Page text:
The payment terms you set on your export sales can make or break your efforts in the global market-place. That's why U.S. exporters are increasingly foregoing Letters of Credit, or L/Cs, in favor of trade credit insurance, which protects against customer nonpayment and hedges against commercial and political risks beyond their control. Compared to an L/C, trade credit insurance is less expensive and easier to set up. Here are four things trade credit insurance can help you do.
1. Expand sales. If receivables are insured, a company can safely sell more to existing customers or go after new business that was otherwise too risky.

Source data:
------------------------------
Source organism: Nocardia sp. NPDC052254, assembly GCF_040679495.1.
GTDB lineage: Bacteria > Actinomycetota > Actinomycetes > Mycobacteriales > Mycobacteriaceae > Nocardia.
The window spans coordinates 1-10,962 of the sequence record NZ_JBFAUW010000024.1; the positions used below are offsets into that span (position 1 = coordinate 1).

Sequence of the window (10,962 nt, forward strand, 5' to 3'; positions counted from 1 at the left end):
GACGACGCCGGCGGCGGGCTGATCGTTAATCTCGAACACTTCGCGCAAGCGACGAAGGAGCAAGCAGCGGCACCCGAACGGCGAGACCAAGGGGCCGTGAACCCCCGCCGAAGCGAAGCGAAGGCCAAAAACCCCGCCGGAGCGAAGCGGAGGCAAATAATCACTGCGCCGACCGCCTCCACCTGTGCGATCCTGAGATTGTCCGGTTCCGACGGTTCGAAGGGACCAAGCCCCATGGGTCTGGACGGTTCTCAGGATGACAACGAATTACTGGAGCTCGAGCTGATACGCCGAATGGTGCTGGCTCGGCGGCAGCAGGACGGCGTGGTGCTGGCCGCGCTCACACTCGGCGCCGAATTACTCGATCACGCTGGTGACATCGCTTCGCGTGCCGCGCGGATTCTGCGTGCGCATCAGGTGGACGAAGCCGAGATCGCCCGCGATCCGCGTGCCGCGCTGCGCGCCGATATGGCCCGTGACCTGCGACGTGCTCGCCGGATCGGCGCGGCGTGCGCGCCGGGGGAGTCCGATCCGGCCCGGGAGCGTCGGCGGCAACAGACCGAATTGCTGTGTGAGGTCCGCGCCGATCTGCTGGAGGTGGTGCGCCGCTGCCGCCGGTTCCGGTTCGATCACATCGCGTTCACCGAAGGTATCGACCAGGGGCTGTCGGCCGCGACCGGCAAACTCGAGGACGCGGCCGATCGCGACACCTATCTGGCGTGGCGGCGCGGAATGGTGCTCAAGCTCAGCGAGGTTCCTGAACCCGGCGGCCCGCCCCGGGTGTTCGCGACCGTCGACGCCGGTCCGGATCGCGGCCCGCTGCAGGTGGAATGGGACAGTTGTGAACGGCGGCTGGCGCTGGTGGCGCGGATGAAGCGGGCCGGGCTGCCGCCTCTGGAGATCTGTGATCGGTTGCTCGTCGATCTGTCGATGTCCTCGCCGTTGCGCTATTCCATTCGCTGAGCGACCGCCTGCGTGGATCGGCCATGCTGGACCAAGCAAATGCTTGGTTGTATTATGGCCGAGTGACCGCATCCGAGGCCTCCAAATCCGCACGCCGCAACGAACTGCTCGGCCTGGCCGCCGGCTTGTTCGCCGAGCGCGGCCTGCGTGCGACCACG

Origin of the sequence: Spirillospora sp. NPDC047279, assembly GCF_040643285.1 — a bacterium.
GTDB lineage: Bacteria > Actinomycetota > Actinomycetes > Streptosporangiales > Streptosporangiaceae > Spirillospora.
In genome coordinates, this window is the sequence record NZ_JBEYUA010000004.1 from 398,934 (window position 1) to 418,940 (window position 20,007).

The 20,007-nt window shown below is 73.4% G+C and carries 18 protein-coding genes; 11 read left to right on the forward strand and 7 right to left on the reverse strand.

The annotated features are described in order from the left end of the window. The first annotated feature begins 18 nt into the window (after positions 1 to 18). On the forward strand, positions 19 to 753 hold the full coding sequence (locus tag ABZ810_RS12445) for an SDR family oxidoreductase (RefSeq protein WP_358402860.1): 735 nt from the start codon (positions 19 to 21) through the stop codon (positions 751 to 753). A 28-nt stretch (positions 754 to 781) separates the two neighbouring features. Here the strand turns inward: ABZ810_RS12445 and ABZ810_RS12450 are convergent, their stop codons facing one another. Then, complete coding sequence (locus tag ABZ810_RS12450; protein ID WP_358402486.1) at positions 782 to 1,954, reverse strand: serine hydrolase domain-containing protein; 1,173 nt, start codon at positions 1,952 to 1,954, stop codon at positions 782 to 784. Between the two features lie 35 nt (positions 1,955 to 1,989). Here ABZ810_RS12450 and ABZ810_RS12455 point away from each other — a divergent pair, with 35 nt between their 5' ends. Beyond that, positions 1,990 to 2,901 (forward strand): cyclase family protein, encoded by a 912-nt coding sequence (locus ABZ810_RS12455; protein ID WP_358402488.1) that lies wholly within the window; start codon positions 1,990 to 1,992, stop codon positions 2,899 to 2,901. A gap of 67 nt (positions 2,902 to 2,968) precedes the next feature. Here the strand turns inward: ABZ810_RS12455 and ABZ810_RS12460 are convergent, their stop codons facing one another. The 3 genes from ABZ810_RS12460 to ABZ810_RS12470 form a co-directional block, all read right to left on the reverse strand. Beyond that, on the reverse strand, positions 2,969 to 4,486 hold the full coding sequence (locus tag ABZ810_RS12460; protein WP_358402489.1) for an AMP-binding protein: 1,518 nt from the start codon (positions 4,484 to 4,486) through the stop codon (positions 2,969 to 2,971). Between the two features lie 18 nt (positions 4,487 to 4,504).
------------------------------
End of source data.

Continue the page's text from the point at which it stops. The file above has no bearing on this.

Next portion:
2. Improve finance terms. Banks will often lend more against insured receivables.
3. Reduce bad-debt reserves.
4. Export on open account. Trade credit insurance gives you the competitive advantage to trade on open account terms without the worry.
"Trade credit insurance tends to be more secure, cheaper and less detail-oriented than a Letter of Credit," says Tess Morrison, director of the Illinois National Trade Center at the University of Illinois, Urbana-Campaign.
To find out if trade credit insurance is right for your business, call your banker or contact a city or state partner (www.exim.gov/products/ insurance/index.cfm).